I think that Watership Down exemplifies the power of great literature.  Somehow the work itself has far exceeded the author's ambitions for it and impacted people on a grand scale.  This story seems so unlikely to hold such great influence, but I believe in the power of narrative.  Even though the plot is about a group of rabbits who face trials and start their own warren, we connect with it.  We may not have to fight off cats and foxes, but we have our own challenges.  And we must reflect on our own race when we witness the terror that man can bring.  Watership Down is one of the most unlikely classics, and yet I think that is precisely why it makes for an extraordinary piece of Classic Literature.

Friday, April 6, 2012

The Hunger Games Trilogy

I know this is supposed to be a Classic Literature blog, but I have to write about the Hunger Games trilogy for a moment.  I just read them... No, let me rephrase: I just devoured them.  In general, I like to savor things.  If I love something, I want to make it last as long as possible.  I don't want to read all of the books from my favorite authors at once because I like to save some for later.  I don't want to watch a TV series straight through when I could instead drag it out.  I eat my dessert slower than all of my friends and drive them crazy.  But with the Hunger Games, I swallowed them whole in just a few days.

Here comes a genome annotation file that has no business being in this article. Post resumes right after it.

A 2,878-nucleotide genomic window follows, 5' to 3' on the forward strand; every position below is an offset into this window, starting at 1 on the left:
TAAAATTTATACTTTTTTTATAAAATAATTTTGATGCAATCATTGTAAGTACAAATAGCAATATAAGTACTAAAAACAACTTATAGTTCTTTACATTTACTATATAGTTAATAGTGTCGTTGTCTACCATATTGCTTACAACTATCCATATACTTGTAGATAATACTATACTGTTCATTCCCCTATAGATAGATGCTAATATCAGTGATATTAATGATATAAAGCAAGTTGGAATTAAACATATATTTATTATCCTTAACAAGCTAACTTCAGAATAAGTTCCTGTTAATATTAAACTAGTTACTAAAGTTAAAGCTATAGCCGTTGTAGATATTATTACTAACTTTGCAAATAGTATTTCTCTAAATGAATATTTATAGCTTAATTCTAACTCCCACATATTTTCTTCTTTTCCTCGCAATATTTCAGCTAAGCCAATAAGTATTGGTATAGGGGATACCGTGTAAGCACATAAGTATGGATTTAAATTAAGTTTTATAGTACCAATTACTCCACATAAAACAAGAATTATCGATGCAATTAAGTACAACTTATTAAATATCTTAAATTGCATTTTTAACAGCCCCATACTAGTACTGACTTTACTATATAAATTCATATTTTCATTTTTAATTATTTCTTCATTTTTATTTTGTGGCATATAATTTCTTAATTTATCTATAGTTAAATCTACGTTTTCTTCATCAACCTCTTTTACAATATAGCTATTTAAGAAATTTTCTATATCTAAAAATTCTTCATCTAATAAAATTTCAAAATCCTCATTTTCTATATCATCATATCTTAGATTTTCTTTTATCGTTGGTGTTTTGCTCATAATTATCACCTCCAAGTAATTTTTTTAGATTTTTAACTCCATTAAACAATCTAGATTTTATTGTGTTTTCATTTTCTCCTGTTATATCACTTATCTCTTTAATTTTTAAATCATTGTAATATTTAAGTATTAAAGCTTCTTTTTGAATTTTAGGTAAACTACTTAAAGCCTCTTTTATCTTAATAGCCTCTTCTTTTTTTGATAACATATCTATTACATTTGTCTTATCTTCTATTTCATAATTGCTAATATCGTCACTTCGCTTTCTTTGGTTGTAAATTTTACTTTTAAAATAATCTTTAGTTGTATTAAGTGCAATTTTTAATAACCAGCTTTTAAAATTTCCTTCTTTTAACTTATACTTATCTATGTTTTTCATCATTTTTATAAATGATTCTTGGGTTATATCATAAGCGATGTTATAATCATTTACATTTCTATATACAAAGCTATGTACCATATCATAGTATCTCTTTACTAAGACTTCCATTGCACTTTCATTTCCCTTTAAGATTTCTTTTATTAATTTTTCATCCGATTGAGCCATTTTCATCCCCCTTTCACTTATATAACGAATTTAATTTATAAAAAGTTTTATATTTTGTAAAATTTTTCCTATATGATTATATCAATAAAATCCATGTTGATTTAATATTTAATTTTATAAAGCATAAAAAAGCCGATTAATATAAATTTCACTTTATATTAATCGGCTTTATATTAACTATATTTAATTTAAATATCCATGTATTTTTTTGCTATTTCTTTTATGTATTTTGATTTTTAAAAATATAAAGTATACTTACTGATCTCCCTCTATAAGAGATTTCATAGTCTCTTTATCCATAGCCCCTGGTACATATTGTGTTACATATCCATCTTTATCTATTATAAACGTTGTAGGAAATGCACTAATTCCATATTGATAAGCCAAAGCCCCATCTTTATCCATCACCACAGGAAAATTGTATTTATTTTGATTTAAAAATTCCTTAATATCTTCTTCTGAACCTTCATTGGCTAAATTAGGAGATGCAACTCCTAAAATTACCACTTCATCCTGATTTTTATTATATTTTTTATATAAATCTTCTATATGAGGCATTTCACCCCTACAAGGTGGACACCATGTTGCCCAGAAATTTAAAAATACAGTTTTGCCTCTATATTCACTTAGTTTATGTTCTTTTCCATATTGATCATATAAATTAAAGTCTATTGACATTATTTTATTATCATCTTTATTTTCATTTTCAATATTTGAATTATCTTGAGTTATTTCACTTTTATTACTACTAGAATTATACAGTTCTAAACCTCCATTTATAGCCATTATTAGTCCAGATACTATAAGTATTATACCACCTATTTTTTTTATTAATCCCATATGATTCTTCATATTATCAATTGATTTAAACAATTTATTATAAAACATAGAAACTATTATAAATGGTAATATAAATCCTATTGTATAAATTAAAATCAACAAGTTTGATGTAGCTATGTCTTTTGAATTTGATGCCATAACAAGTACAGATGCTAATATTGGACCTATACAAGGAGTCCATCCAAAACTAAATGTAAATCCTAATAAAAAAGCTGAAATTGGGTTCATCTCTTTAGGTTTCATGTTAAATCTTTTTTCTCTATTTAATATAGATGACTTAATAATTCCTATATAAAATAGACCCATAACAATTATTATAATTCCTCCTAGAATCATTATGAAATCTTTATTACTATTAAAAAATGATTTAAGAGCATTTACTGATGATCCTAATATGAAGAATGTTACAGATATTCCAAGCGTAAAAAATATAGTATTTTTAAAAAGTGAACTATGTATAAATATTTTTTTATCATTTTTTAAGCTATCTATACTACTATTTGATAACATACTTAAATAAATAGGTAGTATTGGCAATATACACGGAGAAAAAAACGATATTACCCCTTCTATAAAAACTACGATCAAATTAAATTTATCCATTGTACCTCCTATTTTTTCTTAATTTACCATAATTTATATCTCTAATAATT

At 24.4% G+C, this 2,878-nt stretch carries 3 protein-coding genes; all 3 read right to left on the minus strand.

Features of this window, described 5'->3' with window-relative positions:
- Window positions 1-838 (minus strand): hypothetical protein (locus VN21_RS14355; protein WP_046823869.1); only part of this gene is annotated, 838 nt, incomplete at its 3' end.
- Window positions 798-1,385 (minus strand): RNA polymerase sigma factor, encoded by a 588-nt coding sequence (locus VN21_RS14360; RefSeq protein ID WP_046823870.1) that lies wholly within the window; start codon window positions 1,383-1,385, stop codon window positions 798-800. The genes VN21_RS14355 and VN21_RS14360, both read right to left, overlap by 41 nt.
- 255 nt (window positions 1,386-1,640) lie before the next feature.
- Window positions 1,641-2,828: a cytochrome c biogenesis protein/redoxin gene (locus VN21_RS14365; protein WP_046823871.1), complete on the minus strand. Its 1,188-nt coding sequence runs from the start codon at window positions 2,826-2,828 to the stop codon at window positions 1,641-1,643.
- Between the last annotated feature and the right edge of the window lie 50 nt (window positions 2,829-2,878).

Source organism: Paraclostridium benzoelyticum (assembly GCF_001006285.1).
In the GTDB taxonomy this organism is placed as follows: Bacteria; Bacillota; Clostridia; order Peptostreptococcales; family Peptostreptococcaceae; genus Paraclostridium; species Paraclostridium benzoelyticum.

I think there are a number of reasons I had this reaction.  First of all, it is an engaging story, and I don't think anyone can deny that.  It's action-packed, and it's easy to fly through the pages to find out what will happen.  I genuinely did get caught up in the story and could feel myself rooting for Katniss.  However, I think I read them so quickly because I so rarely read YA literature.  In fact, I can't even remember the last time I read something this light and easy.  Not even my "fluff" literature can be read this quickly.  Half of the temptation for me was the knowledge that I could finish the whole thing in a day if I wanted to.  I never read books in a single day anymore!